Commanders may grant an ELS only for members who have been in the military for less than 180 days. It’s the commander’s way of saying, “Look, we tried you out, and you didn’t make it. However, I don’t know you well enough to fairly judge you.”
If you were discharged with less than 180 days of service, don’t assume you received an ELS. Commanders may elect this option only if they feel it’s the most appropriate. If you punched out your drill instructor after only five days in basic training, it’s doubtful you received an ELS.
Punitive discharges and your veterans benefits
Only special and general courts-martial have the authority to impose a punitive discharge. Summary courts can’t impose discharges. However, if you’re convicted of an offense by any court-martial, and the court doesn’t (or can’t) impose a punitive discharge, your commanding officer can elect to initiate administrative discharge proceedings as a separate matter.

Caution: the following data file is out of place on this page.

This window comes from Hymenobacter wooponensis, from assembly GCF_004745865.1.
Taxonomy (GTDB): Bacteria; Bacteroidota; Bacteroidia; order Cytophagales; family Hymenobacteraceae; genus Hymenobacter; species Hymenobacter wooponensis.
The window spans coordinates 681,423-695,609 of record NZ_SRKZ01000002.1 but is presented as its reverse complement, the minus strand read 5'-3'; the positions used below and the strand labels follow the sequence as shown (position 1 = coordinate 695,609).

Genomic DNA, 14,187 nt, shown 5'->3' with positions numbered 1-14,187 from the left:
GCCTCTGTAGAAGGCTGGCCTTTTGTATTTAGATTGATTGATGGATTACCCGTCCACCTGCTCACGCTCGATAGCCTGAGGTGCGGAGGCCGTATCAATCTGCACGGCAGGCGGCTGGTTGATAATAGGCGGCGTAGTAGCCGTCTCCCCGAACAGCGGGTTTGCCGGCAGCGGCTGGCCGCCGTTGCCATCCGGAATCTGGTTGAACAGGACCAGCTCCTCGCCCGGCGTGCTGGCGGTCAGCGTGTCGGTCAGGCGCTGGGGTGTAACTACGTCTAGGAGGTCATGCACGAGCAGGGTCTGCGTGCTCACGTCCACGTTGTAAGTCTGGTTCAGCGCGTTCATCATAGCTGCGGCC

There are three kinds of punitive discharges:
Bad conduct discharge: A bad conduct discharge, or BCD, can be imposed by both special and general courts. However, it can only be given, as part of the court punishment, to enlisted members. Officers can’t receive a BCD. This discharge is usually given for convictions of such crimes as absent without leave, drunk on duty, driving while under the influence, adultery, bad checks, disorderly conduct, and so on.
Dismissal: Dismissal from military service can only be imposed on officers. Special and general courts may impose this on officers when the maximum punishment listed in the Manual for Courts-Martial (MCM) includes a BCD (bad conduct discharge). Dismissal is the officer version of a BCD.
Dishonorable discharge: A dishonorable discharge (DD) is the worst type of military discharge you can receive. It can be imposed only by a general courts-martial, and then only if the MCM (Manual for Courts-Martial) authorizes a DD for the offense you’ve been convicted of. In most cases, a DD is accompanied by a very long vacation in a military prison.
How discharges affect eligibility for veterans benefits
If you received an honorable or general discharge, you’re eligible for most veterans benefits, assuming you meet the other qualifying factors for that benefit. A few benefits, such as GI Bill education benefits, require an honorable discharge.